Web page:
Dec. 19 (Bloomberg) -- Martin Marietta Materials Inc. said its takeover bid for Vulcan Materials Co. won’t be dissuaded by the “intemperate rhetoric” of a court filing in which the target company says its board is unlikely to approve the hostile offer in the foreseeable future.
Martin Marietta announced an all-stock bid for Vulcan last week that was valued at about $4.7 billion on Dec. 12. The offer is being made directly to investors after Vulcan, the largest U.S. producer of crushed stone, broke off talks on combining, Martin Marietta has said.
The filing’s statement that one of the offer’s requirements, approval by Vulcan’s board, “has no likelihood of being satisfied any time in the foreseeable future, if ever,” indicates a refusal to hold talks contrary to Vulcan investors’ best interests, Martin Marietta Chief Executive Officer Ward Nye said in a Dec. 17 letter to Vulcan’s board.
“Our strong preference is to negotiate an agreement with Vulcan that will benefit both sets of shareholders,” Nye wrote. “We are not dissuaded by what may be intemperate rhetoric of litigation.”
Martin Marietta is seeking a court order in New Jersey declaring that only a simple majority vote is required to approve a merger, according to Vulcan’s filing Dec. 16. Vulcan said in the filing that Martin Marietta’s lawsuit is “so palpably deficient that the court should dismiss it.”
Douglas Eakeley, a lawyer for Vulcan, confirmed the filing by the company. The filing couldn’t be independently confirmed with the court.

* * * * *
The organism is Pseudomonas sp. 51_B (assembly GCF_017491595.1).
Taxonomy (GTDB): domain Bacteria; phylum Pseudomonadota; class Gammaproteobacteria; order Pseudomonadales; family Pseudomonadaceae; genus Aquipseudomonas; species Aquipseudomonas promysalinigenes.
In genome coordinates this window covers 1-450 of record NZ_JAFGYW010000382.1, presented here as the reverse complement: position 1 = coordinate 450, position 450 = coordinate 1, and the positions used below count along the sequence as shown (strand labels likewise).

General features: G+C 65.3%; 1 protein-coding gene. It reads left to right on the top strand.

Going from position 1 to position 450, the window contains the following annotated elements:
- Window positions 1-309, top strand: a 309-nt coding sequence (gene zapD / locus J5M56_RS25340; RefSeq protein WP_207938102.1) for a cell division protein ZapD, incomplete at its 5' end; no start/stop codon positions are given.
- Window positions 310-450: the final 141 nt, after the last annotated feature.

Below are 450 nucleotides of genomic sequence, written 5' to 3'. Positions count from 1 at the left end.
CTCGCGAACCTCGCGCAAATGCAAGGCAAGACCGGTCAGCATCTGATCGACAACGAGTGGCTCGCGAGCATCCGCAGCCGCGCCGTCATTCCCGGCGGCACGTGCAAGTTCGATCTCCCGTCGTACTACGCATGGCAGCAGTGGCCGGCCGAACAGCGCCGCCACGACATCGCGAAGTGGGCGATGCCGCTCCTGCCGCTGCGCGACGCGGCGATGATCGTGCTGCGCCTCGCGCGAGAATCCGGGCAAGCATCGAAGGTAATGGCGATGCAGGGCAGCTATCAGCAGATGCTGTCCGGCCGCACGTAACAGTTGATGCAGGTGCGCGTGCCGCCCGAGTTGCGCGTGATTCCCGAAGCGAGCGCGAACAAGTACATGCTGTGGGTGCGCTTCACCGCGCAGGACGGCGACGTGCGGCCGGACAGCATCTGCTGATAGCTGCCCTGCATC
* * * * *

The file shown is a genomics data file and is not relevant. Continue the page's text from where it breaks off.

Reviewing the Offer
The filing’s characterization of the bid as an attempt to “snatch Vulcan for the lowest possible price” is inaccurate, the CEO wrote. Nye said he was concerned the papers imply the transaction has been rejected, even though Vulcan’s board hasn’t publicly stated its position on the proposal. Vulcan said in a Dec. 12 statement that its board is reviewing the offer and would make a recommendation to shareholders within 10 working days.
Mark Semer, an outside spokesman for Martin Marietta at Kekst & Co. in New York, didn’t return a voice-mail message seeking comment on the filing and statement. Meghan Stafford, an outside spokeswoman for Vulcan, declined to comment.
Martin Marietta has also sued Vulcan in Delaware Chancery Court in Wilmington. It asked a judge in its Dec. 12 complaint to declare that a May 3, 2010, non-disclosure agreement between the two “does not prohibit Martin Marietta’s public offer to purchase all issued and outstanding shares of Vulcan’s common stock in exchange for Martin Marietta’s stock.”
That suit also seeks a ruling that allows Vulcan stockholders “to vote for the election of Martin Marietta’s five independent nominees” to Vulcan’s board.
The combined companies would create the world’s largest aggregates supplier. Robert Wetenhall, an analyst with RBC Capital Markets in New York, told Bloomberg News on Dec. 12 that Vulcan has the “best portfolio” of reserves in North America.
Martin Marietta, the second-largest producer of crushed stone, gravel and sand in the U.S., is offering 0.5 shares for each share of Birmingham, Alabama-based Vulcan. Martin Marietta is based in Raleigh, North Carolina.
The offer follows losses for Vulcan in three of the past four quarters amid a U.S. construction recession.
The bid was a 15 percent premium to the average exchange ratio based on the closing share prices for Vulcan and Martin Marietta for the 10 days ended Dec. 9, Martin Marietta said.
On Dec. 16, Martin Marietta rose 1.3 percent to $74.44. Vulcan’s shares climbed 0.3 percent to $38.78, which is 4.2 percent higher than 0.5 percent of Martin Marietta’s closing price of $74.44.
The case is Martin Marietta Materials Inc. v. Vulcan Materials Co., C-83-11, Superior Court of New Jersey, Chancery Division, Mercer County.